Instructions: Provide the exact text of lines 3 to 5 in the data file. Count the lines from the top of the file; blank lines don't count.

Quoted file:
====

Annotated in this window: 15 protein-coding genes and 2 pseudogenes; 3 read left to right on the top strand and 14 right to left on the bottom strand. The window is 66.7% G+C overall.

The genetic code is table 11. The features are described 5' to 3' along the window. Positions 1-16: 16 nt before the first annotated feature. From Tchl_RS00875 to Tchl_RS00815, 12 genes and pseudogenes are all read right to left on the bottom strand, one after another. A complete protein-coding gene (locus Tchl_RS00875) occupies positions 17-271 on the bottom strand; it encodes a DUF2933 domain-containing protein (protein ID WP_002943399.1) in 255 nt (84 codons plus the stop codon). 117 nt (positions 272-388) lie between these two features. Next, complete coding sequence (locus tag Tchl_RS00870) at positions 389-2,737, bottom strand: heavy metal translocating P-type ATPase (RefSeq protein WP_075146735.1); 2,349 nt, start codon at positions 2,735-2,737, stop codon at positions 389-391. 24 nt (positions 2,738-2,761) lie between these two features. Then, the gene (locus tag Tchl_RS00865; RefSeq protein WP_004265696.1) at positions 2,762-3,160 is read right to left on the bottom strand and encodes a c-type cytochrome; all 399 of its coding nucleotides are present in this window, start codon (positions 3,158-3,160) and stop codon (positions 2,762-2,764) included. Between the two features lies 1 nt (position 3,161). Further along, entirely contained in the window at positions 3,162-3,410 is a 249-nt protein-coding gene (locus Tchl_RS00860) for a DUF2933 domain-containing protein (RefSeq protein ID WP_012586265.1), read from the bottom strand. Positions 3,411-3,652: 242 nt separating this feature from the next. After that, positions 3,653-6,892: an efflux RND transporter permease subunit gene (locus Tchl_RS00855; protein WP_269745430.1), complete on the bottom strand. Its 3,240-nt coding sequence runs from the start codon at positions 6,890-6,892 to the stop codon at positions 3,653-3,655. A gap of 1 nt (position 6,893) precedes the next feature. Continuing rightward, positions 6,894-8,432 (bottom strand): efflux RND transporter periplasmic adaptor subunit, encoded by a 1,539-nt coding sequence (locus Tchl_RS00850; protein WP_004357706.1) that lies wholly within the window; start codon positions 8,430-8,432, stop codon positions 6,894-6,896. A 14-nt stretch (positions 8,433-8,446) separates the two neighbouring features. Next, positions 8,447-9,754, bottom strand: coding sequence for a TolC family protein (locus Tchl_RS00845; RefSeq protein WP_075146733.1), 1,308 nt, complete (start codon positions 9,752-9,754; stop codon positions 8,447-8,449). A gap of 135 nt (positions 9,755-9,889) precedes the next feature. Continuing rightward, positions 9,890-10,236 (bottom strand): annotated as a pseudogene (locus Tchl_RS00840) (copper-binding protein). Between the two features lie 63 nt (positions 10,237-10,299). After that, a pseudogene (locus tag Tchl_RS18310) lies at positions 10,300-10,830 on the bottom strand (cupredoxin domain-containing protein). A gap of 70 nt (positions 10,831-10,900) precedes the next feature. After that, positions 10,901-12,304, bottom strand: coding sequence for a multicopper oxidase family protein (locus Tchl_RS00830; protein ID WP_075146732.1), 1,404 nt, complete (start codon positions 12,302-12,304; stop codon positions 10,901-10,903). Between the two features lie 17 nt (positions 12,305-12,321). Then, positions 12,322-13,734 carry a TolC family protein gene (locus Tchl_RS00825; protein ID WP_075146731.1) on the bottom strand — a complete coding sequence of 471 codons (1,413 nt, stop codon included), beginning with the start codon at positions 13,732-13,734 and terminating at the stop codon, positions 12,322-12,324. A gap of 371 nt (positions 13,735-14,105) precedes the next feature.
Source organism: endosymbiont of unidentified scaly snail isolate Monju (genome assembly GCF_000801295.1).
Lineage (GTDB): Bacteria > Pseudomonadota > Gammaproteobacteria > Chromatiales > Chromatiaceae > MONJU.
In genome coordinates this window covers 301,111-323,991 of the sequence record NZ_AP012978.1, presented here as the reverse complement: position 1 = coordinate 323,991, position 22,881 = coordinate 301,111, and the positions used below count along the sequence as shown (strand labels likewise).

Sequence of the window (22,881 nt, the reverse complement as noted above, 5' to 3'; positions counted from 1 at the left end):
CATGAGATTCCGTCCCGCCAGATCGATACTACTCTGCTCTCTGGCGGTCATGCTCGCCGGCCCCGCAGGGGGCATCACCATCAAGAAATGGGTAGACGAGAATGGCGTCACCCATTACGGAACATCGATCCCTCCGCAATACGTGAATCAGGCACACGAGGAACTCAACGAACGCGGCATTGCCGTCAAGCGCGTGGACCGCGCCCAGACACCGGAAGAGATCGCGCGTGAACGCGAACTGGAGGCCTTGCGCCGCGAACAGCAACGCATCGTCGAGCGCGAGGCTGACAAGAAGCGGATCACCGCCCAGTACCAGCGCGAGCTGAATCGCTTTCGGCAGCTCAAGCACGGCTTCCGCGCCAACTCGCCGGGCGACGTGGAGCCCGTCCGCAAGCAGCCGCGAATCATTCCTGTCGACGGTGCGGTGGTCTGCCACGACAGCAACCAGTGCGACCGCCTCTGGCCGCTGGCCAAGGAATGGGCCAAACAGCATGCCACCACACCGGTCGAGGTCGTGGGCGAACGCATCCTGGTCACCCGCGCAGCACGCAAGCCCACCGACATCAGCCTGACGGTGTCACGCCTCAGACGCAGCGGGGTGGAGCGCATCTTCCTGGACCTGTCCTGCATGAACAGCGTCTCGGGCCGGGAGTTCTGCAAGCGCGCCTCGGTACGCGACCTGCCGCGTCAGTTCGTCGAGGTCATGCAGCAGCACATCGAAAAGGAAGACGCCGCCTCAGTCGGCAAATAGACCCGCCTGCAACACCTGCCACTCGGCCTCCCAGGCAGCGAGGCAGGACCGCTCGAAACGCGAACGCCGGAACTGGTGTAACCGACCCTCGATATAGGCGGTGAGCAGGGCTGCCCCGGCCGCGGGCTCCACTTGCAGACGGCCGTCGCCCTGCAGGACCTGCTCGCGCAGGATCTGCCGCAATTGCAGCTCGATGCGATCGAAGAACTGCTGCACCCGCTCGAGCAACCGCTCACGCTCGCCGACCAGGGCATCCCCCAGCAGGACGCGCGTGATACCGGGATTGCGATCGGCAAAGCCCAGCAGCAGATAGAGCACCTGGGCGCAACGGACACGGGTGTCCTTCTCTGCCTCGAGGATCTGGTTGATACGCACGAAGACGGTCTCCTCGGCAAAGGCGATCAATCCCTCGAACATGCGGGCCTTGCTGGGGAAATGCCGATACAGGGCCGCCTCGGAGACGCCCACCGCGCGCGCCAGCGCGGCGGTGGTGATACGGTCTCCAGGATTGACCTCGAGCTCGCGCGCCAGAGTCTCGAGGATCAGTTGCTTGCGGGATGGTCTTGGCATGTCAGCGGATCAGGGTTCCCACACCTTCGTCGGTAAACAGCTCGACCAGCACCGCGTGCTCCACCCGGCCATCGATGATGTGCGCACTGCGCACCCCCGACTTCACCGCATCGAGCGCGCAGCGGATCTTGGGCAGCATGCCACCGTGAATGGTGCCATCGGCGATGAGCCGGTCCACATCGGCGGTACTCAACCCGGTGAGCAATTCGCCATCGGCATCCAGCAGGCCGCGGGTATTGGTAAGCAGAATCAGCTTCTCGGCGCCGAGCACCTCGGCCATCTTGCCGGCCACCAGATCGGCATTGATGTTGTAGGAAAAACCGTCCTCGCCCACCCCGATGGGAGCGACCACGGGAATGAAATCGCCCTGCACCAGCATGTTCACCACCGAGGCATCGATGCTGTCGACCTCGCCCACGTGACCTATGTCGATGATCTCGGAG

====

Source organism: endosymbiont of unidentified scaly snail isolate Monju (genome assembly GCF_000801295.1).
Lineage (GTDB): Bacteria > Pseudomonadota > Gammaproteobacteria > Chromatiales > Chromatiaceae > MONJU.
In genome coordinates this window covers 301,111-323,991 of the sequence record NZ_AP012978.1, presented here as the reverse complement: position 1 = coordinate 323,991, position 22,881 = coordinate 301,111, and the positions used below count along the sequence as shown (strand labels likewise).